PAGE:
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Who You Calling A “Dinosaur”?

by Paul Bass | Dec 31, 2013 11:40 am

(6) Comments | Commenting has been closed | E-mail the Author

Posted to: City Hall

Paul Bass Photo Mayor-Elect Toni Harp’s incoming chief of staff said he has heard all the talk about “the old guard” and “dinosaurs” reappearing at City Hall. He made no apologies for what he called the virtues of “experience.”

Harp formally announced the selection of that chief of staff, Tomas Reyes (pictured above), at a press conference Monday at her transition headquarters at 200 Orange St.

She, Reyes, and the rest of the team move into City Hall after Harp’s swearing-in Wednesday.

As chief of staff, Reyes will, among other duties, oversee mayoral-suite employees, decide whether to wake up Harp in the middle of the night in cases of an emergency, and quarterback the administration’s policy initiatives.

Reyes, who is 62, knows the lay of the land when it comes to passing legislation: He served for 18 years on the Board of Aldermen, 12 of those years as president. He worked together with Harp when she was an alderwoman, before she became a state senator; the two took crafted a citywide homeless plan and a school free-breakfast program. (Click here for a previous story about Reyes’ appointment and his city and statewide political background.)

Harp (pictured with Reyes Monday) spoke of their long association and of Reyes’ extensive work in the community, in announcing that she has chosen him for “the most important position in the overall administration.”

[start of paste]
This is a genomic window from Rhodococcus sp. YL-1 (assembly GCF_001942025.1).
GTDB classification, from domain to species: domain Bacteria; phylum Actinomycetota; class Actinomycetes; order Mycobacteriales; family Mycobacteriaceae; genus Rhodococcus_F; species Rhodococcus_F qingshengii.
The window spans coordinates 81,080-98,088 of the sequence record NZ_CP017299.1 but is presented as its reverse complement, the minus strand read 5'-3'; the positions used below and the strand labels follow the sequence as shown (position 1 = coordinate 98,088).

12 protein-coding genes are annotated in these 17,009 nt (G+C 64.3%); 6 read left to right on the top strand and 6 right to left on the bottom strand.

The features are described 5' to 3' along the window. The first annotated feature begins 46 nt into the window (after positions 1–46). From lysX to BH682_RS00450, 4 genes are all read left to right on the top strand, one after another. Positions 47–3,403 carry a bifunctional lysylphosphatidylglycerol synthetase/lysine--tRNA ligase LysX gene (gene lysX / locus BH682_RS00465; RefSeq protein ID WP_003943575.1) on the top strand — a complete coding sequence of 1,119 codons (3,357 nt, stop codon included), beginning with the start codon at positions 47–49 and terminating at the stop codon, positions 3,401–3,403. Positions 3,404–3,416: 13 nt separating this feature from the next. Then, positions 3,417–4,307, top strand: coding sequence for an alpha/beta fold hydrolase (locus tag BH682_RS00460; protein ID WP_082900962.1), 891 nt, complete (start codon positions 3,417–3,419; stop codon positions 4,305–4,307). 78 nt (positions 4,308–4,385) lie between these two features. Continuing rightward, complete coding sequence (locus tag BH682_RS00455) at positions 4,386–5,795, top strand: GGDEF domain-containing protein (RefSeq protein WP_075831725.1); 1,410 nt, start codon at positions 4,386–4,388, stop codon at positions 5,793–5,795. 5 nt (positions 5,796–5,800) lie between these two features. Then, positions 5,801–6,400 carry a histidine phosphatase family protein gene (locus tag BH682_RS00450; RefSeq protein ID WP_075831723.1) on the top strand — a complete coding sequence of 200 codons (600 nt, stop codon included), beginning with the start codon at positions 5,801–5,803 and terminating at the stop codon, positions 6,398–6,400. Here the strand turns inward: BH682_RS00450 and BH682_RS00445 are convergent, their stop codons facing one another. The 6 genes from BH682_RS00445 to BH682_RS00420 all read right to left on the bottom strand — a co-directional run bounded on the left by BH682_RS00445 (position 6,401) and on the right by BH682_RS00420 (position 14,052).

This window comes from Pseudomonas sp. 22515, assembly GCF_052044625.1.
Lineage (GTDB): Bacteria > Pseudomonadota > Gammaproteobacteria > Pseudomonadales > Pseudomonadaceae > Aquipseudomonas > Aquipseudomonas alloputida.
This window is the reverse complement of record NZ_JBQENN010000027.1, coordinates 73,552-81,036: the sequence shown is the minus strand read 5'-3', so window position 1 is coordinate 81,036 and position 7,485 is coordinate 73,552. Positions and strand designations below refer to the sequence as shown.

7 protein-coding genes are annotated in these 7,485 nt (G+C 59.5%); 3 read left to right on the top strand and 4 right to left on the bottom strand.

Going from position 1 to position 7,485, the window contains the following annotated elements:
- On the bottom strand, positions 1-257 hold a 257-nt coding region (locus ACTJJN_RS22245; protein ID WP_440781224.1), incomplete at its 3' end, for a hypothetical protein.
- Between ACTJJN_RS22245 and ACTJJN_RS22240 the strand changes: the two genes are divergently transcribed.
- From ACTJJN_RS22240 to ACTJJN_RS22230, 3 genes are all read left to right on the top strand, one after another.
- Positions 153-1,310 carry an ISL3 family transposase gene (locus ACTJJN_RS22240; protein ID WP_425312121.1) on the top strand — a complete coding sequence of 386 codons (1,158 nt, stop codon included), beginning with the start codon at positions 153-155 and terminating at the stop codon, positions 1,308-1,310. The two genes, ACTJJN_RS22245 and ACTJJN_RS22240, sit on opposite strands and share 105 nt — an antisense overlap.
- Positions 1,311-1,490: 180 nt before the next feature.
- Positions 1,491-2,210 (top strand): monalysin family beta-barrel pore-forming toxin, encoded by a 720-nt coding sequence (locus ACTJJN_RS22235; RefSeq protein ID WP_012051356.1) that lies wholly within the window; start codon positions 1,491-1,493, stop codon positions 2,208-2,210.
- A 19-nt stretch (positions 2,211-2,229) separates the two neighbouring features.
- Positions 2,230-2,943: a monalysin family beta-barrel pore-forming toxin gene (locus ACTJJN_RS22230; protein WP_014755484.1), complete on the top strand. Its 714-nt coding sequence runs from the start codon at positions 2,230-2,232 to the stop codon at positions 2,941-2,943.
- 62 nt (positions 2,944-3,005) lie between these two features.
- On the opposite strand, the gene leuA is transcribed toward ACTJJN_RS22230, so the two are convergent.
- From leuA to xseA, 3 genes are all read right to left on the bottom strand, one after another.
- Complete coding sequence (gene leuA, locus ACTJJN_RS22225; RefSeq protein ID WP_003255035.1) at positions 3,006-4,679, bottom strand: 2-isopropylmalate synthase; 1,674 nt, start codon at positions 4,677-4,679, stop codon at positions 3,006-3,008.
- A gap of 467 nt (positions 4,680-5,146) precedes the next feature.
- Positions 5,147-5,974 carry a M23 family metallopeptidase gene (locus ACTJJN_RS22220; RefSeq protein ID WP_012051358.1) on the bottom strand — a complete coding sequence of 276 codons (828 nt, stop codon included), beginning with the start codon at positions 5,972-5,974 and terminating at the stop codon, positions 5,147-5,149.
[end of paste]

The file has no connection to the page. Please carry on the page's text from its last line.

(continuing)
So far Harp has tapped people with decades of experience in local politics or government for many of her initial appointments.

Reyes spoke Monday to reporters and a room full of family and friends as well as colleagues from Connecticut Mental Health Center, where he serves as an administrator. (He’s taking a leave to work for Harp.) He said he has heard remarks about how the Harp administration is bringing “the old guard” and “dinosaurs” back to local government.

“Some have even called us ‘fossils,’” Reyes remarked.

To which he responded: “Experience matters.”

“It is an honor for me to serve with a group of people who are experienced, committed, have a proven track record, so that [Harp’s] vision, those plans. can actually be accomplished. One thing is to have an idea. Another thing is to be able to make it happen. I believe that under Mayor Harp, all of those ideas will be made reality in this community,” Reyes said.

He spoke of how his decades of experience—at the Board of Aldermen, as a statewide Latino political leader, at CMHC—have prepared him for an important part of his new job: “To understand how to put as many people around the table as possible—and work so that when everybody leaves the table, they leave with something.” He called that “the essence of good government.”

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posted by: ohnonotagain on December 30, 2013  5:31pm